> From the perspective of the Western Powers, the principal defence of the Munich Agreement has rested on the fact that neither Britain nor France were ready for war in 1938 and that Munich granted them an extra year in which to prepare – the so-called 'breathing space'. … Germany was in no position to launch the Battle of Britain in 1938. Not only – as the events of 1939 and 1940 were to prove – did she first need to defeat her immediate neighbours and secure airfields along the Channel coast before she could turn her attention to Britain, but in 1938 the Luftwaffe was not equipped for a long-range strategic bombing campaign. Of course, not all of this was known to the Western leaders, many of whom were deceived by German propaganda. … the Germans were not ready for a major war in 1938 and would have been placed in an extremely difficult, perhaps impossible, position if Britain, France and the Soviet Union had joined forces in defence of Czechoslovakia … while the Western Powers made considerable progress in the 'extra year', the Germans made more, considerably outstripping the British and French on land and, to a lesser extent, in the air. … war for Czechoslovakia in 1938 would have split public opinion in both Britain and France, while it is unlikely that Britain would have enjoyed the support (at least initially) of the Dominions, all of which had made their opposition to war clear.

> Against this, however, must be weighed the effects of losing the opportunity of binding the Soviet Union into a 'Grand Alliance' against Nazi Germany (as advocated by Churchill) which, if it had come to conflict, would have forced the Germans into a protracted two-front war from the very beginning. There were, of course, good reasons for distrusting Stalin (as Churchill was later to discover) but there were even better reasons for distrusting Hitler, whose word Chamberlain was prepared to accept … Crucially, Munich convinced Hitler that the Western Powers would never fight but continue to accept his demands. 'Chamberlain shook with fear when I uttered the word war . Don't tell me he is dangerous', the Führer was heard to scoff, shortly after the Agreement. Later, when stiffening his Generals before the Polish campaign he declared, 'Our enemies are small worms. I saw them in Munich.'

> had succeeded in tapping the telephones of a number of leading anti-appeasers, including Churchill's. 'They, of course, are totally unaware of my knowledge of their proceedings', boasted Chamberlain to his sister Ida. But 'I had continual information of their doings and sayings which for the nth time demonstrated how completely Winston can deceive himself.'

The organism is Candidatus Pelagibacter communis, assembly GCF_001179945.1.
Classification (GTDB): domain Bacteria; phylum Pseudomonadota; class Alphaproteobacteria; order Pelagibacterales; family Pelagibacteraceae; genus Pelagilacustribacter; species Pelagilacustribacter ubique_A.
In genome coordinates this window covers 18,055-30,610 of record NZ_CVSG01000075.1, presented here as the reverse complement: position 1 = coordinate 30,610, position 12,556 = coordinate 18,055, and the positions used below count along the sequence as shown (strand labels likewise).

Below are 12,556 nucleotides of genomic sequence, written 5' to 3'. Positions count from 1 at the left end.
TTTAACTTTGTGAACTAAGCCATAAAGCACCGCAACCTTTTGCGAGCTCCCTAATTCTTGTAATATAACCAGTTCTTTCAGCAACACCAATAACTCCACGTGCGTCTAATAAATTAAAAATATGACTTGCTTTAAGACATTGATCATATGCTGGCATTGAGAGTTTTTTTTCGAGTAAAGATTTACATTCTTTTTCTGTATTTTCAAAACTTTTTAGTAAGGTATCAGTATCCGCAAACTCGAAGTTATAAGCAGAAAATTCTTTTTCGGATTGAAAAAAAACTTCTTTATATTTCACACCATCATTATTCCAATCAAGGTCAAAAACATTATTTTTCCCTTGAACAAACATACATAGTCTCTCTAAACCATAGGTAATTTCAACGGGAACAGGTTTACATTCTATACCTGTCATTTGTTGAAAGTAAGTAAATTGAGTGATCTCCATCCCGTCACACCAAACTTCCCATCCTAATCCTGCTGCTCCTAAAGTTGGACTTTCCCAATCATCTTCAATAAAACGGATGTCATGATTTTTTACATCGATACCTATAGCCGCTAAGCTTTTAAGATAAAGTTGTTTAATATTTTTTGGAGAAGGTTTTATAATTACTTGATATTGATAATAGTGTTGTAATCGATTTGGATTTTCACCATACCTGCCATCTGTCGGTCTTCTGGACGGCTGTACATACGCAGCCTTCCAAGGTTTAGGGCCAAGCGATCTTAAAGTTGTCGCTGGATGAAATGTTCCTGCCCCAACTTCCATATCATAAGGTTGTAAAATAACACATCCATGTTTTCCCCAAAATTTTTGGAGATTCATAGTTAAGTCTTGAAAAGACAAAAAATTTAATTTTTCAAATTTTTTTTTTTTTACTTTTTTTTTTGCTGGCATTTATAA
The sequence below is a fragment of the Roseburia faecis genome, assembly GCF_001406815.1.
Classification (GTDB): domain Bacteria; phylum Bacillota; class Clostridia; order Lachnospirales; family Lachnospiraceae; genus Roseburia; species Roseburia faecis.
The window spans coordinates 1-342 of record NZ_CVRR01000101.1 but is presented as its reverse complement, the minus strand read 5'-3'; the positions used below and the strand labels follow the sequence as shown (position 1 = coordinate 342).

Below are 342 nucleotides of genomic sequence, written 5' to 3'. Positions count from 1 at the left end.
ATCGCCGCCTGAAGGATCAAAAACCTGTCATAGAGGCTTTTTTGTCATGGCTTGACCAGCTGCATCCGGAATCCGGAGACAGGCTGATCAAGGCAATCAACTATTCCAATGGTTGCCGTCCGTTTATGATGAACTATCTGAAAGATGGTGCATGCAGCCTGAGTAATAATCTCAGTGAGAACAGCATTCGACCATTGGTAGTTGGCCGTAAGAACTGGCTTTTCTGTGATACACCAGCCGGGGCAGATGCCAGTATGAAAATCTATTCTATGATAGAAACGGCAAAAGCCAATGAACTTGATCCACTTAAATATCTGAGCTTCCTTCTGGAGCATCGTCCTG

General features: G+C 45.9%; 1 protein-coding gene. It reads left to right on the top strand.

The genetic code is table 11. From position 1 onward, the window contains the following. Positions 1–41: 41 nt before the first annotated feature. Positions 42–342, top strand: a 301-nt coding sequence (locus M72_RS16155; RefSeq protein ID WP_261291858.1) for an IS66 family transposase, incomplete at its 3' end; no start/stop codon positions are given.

> apart from attacks on British shipping, the Luftwaffe left the British Isles unmolested between September 1939 and July 1940. In return, the RAF dropped leaflets rather than bombs on German cities, while the French made a token advance of five miles into the Saarland before pausing and retreating to the safety of the Maginot Line. In Poland, it was very different. … In the east, the Soviets reported 50,000 Polish fatalities but no wounded – a statistic implying mass executions such as those which occurred near the Katyn Forest between March and May 1940.9 Over the next six years an estimated 5.7 million Poles died or were murdered under German and (temporary) Soviet occupation – one-fifth of the pre-war population

> That Halifax, rather than Churchill, was the preference of most Conservative MPs, the Labour and Liberal parties, the Cabinet, the press, Chamberlain and the King, is well documented. Immensely esteemed and devoid of enemies, despite his thirty-year political career, the high priest of respectable Toryism, as opposed to the erratic author of the Dardanelles, appeared to almost everyone as the obvious choice. The problem was that Halifax did not want the job ( )
  breic | Aug 7, 2020 |
This might be my last review of a book received through the discontinued Penguin Books First to Read program. I requested 29 since 2015 and was selected for 19 (I might read one more that I was not selected for, thus the "might") and I appreciate the opportunities.

Bouverie has composed an incredibly thorough relation of a narrow history of a particular time for a particular country, and particular players and their particularly disastrous choices of action. His political journalist chops are apparent...his research is extensive. For a reader not of his country, the insights were well received, including the acerbic observations throughout (on the future Edward VIII and his hands off opinion, Bouverie said "[l]acking intelligence and a sense of constitutional propriety, the Prince made his views clear ...") There are lessons here that are not being heeded in the country of this reader. I may draw crosshairs for finding parallels in a particular political party's appeasement of the heinous actions and comportment of the current (as of this writing) elected executive. There are other observations that parallel today; one being: I have the impression that the persons directing the policy of the Hitler Government are not normal. Many of us, indeed, have a feeling that we are living in a country where fanatics, hooligans and eccentrics have got the upper hand.
- British Ambassador to Berlin [Sir Horace Rumbold] to the Foreign Secretary [Sir John Simon], June 30, 1933Hitler laid out in plain text his intentions in his manifesto Mein Kampf, yet somehow the sign were ignored. (Obviously I wasn't there...and hindsight is always clearer.) Rumbold wrote to General Sir Ian Hamilton in 1938The continued effort to exterminate the Jews [Bouverie inserts "four years before the Wannsee Conference at which the 'Final Soultion' was agreed"] is part of their policy I cannot understand and this is turning the world opinion against them with all its dangerous repercussions...Unheeded. Rumbold makes another appearance in the epigraph to chapter VII "Hitler's Wonderland":I have rather come to the conclusion that he average Englishman - whilst full of common sense as regards to internal affairs - is often muddle-headed, sloppy and gullible when he considers foreign affairs.Huh. Fast forward to 2016 and since...little has changed save that maybe that common sense regarding internal affairs has waned (I speculate for Great Britain, but observe in the US.)